Skip to main content

Iran’s FM says Qatar 'brought Saudi Arabia to its knees'

Iran’s foreign minister slams the Saudi crown prince over his approach to foreign policy in a speech at a top Tehran university.
Iranian Foreign Minister Mohammad Javad Zarif attends a meeting with his Russian counterpart Sergei Lavrov in Moscow, Russia January 10, 2018. REUTERS/Alexander Zemlianichenko/Pool? - UP1EE1A1NCZOZ

Addressing a conference at the prestigious Amirkabir University of Technology in Tehran, Iran’s foreign minister slammed the Saudi crown prince as “simple-minded” over his approach and rhetoric toward the Islamic Republic.

In a ceremony May 1 to commemorate Professors’ Day at the university, Foreign Minister Mohammad Javad Zarif spoke about current developments in the world and in the region. As he entered the university's premises, a group of students believed to belong to the Basij association on campus held signs with slogans against the nuclear deal and the Foreign Ministry’s emphasis on constructive engagement with the world. According to local media, a number of the students attacked Zarif’s vehicle, punching and kicking it.

In reference to Saudi Crown Prince Mohammed bin Salman, Zarif stated, “The young, simple-minded Saudi comes and says, ‘We aren’t afraid of Iran, [and] Iran is the fifth military power of the Islamic world.’ Now I wonder if this is true, then why are they moaning and shouting [about Iran] this much?”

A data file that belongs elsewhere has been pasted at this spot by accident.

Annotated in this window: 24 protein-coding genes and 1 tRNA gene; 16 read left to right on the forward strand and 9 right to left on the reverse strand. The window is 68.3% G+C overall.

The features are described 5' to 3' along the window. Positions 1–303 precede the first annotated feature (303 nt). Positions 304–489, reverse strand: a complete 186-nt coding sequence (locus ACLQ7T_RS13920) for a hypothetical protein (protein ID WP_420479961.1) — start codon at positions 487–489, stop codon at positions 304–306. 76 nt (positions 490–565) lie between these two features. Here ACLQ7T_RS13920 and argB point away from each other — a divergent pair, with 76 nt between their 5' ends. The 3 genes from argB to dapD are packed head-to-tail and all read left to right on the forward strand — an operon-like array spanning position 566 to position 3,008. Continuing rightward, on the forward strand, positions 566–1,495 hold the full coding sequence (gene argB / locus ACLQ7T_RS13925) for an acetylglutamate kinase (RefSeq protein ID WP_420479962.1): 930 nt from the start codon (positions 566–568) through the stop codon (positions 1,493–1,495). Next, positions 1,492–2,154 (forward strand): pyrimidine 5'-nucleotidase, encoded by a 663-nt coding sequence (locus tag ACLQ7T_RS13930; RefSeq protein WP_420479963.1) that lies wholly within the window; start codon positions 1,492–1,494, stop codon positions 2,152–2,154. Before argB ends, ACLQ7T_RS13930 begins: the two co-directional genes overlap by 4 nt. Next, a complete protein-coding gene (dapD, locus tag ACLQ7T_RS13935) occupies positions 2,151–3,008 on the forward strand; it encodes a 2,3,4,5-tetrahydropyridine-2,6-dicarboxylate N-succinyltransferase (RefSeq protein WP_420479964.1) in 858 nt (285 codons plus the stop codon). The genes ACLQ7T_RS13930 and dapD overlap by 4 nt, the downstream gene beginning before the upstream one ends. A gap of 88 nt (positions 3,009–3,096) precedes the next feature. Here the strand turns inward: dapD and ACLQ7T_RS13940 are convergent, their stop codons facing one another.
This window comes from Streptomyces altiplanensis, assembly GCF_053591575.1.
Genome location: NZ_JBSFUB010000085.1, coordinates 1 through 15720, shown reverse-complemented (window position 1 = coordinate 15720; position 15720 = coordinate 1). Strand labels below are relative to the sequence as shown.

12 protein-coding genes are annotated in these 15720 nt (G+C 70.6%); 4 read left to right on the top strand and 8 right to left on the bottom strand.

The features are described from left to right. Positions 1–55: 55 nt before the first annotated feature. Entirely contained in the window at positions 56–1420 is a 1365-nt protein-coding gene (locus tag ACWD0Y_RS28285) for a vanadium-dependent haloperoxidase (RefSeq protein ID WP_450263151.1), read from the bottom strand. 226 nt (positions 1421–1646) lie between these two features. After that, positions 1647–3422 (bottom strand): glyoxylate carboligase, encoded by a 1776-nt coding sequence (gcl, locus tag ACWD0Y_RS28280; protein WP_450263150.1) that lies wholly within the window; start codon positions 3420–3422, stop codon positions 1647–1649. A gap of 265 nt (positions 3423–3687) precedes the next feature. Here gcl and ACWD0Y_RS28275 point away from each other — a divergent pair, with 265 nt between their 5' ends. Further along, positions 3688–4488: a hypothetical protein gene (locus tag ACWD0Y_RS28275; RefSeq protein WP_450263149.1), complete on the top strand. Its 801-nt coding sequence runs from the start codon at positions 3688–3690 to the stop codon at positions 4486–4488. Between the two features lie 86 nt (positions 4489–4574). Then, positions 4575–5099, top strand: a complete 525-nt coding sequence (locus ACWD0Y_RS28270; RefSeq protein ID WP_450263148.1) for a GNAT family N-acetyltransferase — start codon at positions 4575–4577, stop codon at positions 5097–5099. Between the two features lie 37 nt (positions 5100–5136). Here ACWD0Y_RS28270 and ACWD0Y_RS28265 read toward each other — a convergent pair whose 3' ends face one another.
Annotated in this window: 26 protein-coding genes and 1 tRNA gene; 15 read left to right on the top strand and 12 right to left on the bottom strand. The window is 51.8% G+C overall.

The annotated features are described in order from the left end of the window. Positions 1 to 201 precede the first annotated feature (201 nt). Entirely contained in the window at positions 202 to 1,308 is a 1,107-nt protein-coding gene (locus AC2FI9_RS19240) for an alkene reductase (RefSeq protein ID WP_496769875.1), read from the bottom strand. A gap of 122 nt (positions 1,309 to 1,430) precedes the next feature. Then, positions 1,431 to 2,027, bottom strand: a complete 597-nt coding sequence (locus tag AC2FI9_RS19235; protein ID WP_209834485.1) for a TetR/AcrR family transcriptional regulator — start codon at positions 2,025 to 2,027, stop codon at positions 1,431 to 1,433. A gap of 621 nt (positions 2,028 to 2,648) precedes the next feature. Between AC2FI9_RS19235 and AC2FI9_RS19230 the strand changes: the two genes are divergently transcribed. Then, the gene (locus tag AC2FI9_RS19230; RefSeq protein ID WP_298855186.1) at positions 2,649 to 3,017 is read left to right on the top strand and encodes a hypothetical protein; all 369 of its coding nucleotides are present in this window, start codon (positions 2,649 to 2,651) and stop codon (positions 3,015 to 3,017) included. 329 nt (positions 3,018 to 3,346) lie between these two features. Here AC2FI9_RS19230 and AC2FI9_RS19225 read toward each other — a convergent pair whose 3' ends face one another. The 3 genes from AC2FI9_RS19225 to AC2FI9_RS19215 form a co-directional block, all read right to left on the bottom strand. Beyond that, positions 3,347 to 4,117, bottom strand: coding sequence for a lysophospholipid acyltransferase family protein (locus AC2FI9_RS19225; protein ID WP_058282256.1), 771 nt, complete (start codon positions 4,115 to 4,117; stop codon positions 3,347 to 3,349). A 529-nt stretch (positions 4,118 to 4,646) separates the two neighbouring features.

Zarif continued, “In the past year, Saudi Arabia was the third in the world in terms of buying weapons. They spent $67 billion, and this amount of arms purchases indicates how worried they are. They are acknowledging that they aren’t able to resist Iran, because the sources of power have changed. They aren’t even able to overcome Qatar. Qatar has brought Saudi Arabia to its knees, because the sources of power and the tools for reaching power have changed.”

In 2017, Saudi Arabia along with the United Arab Emirates, Bahrain and Egypt cut ties with Qatar and imposed a blockade on the peninsula nation.

Zarif said, “We are different from the other regional countries. Our development and progress is indigenous. Mr. [US President Donald] Trump can’t tell us, ‘If I don’t support you for two weeks, you are going to be toppled.’ When Trump said this to a number of countries in the region, the Saudi foreign minister [Adel al-Jubeir] stated that ‘if America stops supporting Qatar for one week, this country would face a problem’ — [he said this] in order to say that Trump didn’t mean [Saudi Arabia].”

The Iranian foreign minister then urged media outlets in Iran to act in line with the national interest in an implicit reference to the hard-liners. “We shouldn’t [let] a number of media [outlets] destroy our people’s self-confidence every day. We should provide hope and self-confidence to the people. We should tell [our people] that Mr. Trump has been saying for two years, ‘I will kill the JCPOA’ [Joint Comprehensive Plan of Action]. During the presidential campaign, he repeatedly emphasized that ‘the first thing I will do will be to kill the JCPOA.’ But it has now been two years and he hasn’t been able to do this,” Zarif said.

Addressing hard-liners and domestic critics of the nuclear deal, the top Iranian diplomat stated, “Why do you tell the people, ‘What madman is willing to come to Iran to invest?’ Why do you prepare the ground for capital flight? Why don’t you give the people self-confidence? What are the uses and values of this domestic political infighting?”